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The Creativity Effect

22 Pages Posted: 24 Jul 2010 Last revised: 14 Aug 2012

Christopher Buccafusco

Yeshiva University - Benjamin N. Cardozo School of Law

Christopher Jon Sprigman

New York University School of Law

Date Written: July 22, 2010

Abstract

This paper reports the first experiment to demonstrate the existence of a valuation anomaly associated with the creation of new works. To date, a wealth of social science research has shown that substantial valuation asymmetries exist between owners of goods and potential purchasers of them. The least amount of money that owners are willing to accept to part with their possessions is often far greater than the amount that purchasers would be willing to pay to obtain them. This phenomenon, known as the endowment effect, may create substantial inefficiencies in many markets. Our experiment demonstrates the existence of a related “creativity effect”.

We show that the creators of works value their creations substantially more than do both purchasers of their works and mere owners of the works. The creators in our study valued their works (in this case, paintings) more than four times higher than potential buyers did and almost twice as high as mere owners of the works. Further, we provide evidence that these differences are the result of both creators’ irrational optimism about the quality of their work and potentially rational regret aversion associated with selling emotionally endowed property. We conclude by discussing the implications of these findings for intellectual property theory in general and IP licensing in particular. Our findings potentially undermine the classical economic approach to IP rights, and they suggest that IP markets may be less efficient than previously recognized.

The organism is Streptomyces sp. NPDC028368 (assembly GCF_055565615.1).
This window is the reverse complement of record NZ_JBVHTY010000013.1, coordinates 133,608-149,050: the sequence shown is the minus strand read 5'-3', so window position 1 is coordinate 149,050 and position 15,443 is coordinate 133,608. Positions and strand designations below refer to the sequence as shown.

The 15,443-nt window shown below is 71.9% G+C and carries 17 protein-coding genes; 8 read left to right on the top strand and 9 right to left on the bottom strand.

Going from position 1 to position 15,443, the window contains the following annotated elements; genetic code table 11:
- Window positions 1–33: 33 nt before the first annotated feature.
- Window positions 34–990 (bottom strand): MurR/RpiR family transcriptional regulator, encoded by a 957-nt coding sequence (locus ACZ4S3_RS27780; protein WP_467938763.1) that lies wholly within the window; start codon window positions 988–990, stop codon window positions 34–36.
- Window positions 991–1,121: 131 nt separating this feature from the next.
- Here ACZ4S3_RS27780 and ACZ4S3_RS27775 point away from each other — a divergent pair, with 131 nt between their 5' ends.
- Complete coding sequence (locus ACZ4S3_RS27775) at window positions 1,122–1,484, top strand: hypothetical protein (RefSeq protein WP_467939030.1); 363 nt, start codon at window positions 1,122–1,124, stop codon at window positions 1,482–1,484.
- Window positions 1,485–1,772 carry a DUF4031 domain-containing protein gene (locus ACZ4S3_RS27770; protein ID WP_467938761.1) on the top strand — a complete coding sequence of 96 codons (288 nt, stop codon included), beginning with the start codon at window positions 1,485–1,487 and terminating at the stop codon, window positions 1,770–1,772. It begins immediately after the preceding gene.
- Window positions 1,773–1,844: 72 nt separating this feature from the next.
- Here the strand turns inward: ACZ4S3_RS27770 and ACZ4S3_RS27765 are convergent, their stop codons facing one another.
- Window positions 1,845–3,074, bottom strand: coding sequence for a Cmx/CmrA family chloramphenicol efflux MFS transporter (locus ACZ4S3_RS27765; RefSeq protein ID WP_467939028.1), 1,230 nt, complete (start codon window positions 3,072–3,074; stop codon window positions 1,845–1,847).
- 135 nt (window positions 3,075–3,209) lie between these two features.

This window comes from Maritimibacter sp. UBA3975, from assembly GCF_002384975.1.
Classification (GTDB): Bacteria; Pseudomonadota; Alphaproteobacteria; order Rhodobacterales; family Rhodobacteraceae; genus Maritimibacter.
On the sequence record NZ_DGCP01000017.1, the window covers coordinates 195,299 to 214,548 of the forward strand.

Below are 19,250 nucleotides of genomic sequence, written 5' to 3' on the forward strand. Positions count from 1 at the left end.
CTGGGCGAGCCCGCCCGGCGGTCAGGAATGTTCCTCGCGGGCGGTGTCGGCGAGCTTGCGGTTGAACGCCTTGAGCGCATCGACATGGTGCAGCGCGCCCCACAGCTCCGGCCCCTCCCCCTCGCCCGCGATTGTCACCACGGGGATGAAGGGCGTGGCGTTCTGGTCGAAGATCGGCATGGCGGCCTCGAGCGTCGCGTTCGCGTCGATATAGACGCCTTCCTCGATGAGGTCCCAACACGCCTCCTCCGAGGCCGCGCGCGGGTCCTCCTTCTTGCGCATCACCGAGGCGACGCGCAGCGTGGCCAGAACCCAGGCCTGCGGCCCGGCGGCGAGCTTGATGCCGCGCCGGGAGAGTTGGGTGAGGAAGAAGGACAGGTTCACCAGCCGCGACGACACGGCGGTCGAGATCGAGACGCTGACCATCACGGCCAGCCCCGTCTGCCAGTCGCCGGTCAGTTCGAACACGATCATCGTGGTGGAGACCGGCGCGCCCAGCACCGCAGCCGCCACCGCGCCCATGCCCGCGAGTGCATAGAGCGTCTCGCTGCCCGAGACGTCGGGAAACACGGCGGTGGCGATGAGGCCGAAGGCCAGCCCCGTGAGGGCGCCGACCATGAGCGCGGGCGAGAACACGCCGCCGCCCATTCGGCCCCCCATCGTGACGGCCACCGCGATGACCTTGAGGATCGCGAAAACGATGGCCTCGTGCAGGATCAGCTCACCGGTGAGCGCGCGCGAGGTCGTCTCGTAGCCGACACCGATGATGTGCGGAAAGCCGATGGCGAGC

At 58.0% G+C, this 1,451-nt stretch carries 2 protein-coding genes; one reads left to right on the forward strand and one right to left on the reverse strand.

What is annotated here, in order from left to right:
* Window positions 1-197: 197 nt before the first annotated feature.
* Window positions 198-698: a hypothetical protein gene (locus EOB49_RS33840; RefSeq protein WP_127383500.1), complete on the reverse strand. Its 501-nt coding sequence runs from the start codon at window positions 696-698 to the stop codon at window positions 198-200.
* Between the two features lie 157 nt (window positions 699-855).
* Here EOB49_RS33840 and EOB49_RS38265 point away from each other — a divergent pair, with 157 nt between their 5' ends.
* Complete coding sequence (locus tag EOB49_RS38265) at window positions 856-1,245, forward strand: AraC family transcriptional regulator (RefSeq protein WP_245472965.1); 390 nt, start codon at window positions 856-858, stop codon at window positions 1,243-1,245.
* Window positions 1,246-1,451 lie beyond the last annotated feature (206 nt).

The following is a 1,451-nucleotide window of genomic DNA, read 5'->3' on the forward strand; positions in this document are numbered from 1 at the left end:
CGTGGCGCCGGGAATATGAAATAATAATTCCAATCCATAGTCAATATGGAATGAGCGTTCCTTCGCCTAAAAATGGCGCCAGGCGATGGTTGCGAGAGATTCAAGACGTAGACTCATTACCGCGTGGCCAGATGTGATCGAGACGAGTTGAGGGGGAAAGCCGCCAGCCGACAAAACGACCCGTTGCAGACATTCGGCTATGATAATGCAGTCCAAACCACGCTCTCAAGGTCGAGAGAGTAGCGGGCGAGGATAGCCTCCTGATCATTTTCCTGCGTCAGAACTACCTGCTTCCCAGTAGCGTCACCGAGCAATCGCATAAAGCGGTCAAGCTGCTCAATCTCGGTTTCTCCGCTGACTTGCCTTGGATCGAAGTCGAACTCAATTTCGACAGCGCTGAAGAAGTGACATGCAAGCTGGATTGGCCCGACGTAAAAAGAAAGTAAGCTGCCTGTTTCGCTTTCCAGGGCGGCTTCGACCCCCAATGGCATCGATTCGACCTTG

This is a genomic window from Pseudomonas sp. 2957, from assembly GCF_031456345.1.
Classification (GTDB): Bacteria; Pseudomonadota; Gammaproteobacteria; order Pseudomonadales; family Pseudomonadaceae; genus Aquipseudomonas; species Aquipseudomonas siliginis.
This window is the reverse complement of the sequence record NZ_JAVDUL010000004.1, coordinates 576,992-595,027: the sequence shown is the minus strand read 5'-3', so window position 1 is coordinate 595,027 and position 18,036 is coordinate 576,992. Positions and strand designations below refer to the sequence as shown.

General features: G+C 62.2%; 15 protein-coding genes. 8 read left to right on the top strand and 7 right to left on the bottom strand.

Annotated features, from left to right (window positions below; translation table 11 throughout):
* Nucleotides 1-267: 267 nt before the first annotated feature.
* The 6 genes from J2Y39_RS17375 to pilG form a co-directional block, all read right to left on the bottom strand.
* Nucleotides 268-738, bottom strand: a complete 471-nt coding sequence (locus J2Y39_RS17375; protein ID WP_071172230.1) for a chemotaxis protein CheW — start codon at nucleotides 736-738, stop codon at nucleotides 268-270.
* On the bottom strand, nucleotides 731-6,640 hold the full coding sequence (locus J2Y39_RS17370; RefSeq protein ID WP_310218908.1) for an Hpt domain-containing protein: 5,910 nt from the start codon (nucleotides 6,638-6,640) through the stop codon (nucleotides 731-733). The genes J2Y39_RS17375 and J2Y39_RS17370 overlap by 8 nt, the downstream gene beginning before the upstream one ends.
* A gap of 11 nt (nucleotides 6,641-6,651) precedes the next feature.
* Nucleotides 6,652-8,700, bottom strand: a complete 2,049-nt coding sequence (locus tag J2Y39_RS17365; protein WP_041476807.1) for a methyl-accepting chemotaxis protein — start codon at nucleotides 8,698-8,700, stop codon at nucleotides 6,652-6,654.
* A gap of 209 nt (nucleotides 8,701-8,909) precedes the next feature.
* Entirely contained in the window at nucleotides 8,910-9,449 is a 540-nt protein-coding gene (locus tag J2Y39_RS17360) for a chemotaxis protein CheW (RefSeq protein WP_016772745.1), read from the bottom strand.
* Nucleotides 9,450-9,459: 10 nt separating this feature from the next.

Keywords: Copyright, Patent, Willingness to Accept, WTA, Decision Making, Bargaining, Bias, Behavioral Law and Economics, Psychology

Suggested Citation

Buccafusco, Christopher and Sprigman, Christopher Jon, The Creativity Effect (July 22, 2010). University of Chicago Law Review, Vol. 78, p. 31, 2011. Available at SSRN: https://ssrn.com/abstract=1647009

Christopher J. Buccafusco (Contact Author)

Yeshiva University - Benjamin N. Cardozo School of Law ( email )

55 Fifth Ave.
New York, NY 10003
United States

Christopher Jon Sprigman

New York University School of Law ( email )

40 Washington Square South
New York, NY 10012-1099
United States

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